• Mahjail NS, Rizzo JD, Hahn T, et al. Pilot study of patient and caregiver out-of-pocket costs of allogeneic hematopoietic cell transplantation. Bone Marrow Transplant. 2013;48(6):865—871.
  • Meehan KR, Fitzmaurice T, Root L, et al. The financial requirements and time commitments of caregivers for autologous stem cell transplant recipients. J Support Oncol. 2006;4(4):187—190.

Nurse Perspective

Melissa Baker, RN, MSN, OCN, APN-C

Adult Blood & Marrow Stem Cell Transplantation Program

John Theurer Cancer CenterHackensack, NJ

Similar to the transplant recipient, the caregiver often experiences physical symptoms of fatigue, frustration, social isolation, financial concerns, and role confusion. Caregivers may struggle to meet competing demands or find difficulty in managing multiple competing priorities. The shift in responsibility may cause role strain.

Unlike transplant recipients, caregivers are often not screened for depression or other signs of burnout. As a result of caring for the patient, oftentimes the caregivers’ own health is neglected. Caregiver burden may result in physical, social, financial, or emotional detriments. Predictors of caregiver stress include being a female caregiver, having higher levels of subjective burden, and the presence of patient symptom distress.

The effects of caregiver burnout may negatively impact patient mortality, length of hospitalization, and compliance rates. Female spouses are more likely to report relationship dissatisfaction, and are more likely to have poorer mental health, decreased social function, and sexual difficulties as a result of being a caregiver.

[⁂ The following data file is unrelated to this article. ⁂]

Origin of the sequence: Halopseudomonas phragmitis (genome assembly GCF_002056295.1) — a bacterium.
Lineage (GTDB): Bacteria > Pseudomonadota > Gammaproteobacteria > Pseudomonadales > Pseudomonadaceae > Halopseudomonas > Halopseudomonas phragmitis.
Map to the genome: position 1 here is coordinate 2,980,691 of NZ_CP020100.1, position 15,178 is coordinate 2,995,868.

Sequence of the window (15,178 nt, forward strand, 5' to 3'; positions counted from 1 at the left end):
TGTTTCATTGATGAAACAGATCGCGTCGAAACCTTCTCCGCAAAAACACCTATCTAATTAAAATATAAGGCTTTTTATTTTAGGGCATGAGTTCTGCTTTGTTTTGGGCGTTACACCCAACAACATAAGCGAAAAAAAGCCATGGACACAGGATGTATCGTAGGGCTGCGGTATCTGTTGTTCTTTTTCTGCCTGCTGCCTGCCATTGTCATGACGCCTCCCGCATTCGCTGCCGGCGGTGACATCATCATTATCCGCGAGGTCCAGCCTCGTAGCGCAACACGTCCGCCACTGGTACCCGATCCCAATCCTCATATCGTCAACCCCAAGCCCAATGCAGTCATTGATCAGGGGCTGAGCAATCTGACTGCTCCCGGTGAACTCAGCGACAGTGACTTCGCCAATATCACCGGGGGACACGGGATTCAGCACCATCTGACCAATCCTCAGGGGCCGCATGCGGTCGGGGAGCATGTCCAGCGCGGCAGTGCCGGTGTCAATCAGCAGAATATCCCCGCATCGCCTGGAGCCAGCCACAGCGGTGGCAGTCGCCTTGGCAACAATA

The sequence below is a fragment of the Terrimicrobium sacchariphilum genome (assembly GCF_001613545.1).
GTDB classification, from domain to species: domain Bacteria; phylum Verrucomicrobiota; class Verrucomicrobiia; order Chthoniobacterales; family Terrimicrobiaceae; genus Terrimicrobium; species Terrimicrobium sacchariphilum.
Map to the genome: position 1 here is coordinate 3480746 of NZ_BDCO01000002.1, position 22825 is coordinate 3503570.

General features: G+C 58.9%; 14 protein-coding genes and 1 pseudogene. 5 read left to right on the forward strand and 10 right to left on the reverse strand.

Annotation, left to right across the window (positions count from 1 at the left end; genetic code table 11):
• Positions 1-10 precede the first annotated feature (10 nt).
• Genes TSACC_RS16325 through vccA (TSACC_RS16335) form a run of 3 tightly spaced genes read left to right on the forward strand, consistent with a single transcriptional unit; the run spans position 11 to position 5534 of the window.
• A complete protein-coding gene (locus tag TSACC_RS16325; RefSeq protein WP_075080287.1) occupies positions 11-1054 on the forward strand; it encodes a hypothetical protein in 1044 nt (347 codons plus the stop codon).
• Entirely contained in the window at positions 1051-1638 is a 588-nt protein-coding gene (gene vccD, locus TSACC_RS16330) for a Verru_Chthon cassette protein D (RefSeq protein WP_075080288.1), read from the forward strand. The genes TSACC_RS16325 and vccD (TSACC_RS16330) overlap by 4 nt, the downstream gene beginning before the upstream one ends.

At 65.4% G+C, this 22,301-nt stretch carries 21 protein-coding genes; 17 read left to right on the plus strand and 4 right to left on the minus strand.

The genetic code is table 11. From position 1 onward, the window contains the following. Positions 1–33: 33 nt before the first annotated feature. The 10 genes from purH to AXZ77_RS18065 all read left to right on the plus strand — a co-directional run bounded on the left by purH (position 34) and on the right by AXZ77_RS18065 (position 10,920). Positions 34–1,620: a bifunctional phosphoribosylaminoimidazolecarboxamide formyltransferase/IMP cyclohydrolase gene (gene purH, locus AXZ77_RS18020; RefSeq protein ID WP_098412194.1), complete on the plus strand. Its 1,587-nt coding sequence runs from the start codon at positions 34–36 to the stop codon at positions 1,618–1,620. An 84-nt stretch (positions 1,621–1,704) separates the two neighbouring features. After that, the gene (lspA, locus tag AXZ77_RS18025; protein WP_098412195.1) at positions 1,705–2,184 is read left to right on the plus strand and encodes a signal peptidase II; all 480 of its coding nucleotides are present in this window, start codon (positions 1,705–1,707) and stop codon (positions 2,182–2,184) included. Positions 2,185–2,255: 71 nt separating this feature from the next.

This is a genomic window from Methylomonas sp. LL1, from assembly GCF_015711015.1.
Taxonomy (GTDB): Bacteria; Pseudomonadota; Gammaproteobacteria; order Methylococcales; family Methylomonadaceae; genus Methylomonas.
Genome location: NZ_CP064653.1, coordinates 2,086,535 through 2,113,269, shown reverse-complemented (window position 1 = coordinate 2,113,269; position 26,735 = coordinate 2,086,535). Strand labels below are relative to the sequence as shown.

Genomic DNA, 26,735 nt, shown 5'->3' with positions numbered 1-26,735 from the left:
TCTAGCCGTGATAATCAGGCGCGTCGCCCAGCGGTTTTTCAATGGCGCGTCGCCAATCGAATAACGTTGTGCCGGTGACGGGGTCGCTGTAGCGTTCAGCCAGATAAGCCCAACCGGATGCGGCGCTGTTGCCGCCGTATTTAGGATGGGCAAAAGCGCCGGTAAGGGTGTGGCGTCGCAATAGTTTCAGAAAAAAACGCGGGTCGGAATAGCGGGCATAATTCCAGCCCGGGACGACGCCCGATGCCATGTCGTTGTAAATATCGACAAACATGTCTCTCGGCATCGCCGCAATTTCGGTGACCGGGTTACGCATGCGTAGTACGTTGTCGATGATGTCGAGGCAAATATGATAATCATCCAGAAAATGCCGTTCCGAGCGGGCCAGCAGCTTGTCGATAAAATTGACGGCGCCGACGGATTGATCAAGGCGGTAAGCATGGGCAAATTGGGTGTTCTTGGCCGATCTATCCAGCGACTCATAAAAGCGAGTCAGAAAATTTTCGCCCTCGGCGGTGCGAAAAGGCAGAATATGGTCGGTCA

Nurses can decrease caregiver strain by acknowledging the commitment the caregiver is making. Nurses also provide guidance and tailored information to the caregiver, which may reduce stress levels. Establishing an educational framework, identifying available hospital or community resources, utilizing coping support networks, and engaging in role preparedness promote caregiver well-being and reduce caregiver burden.

Research to demonstrate interventions that effectively reduce caregiver burden, thereby better supporting the patient is needed. Additional research is warranted to understand the differences in caregiver experiences and develop interventions to increase caregiver coping and adaptation.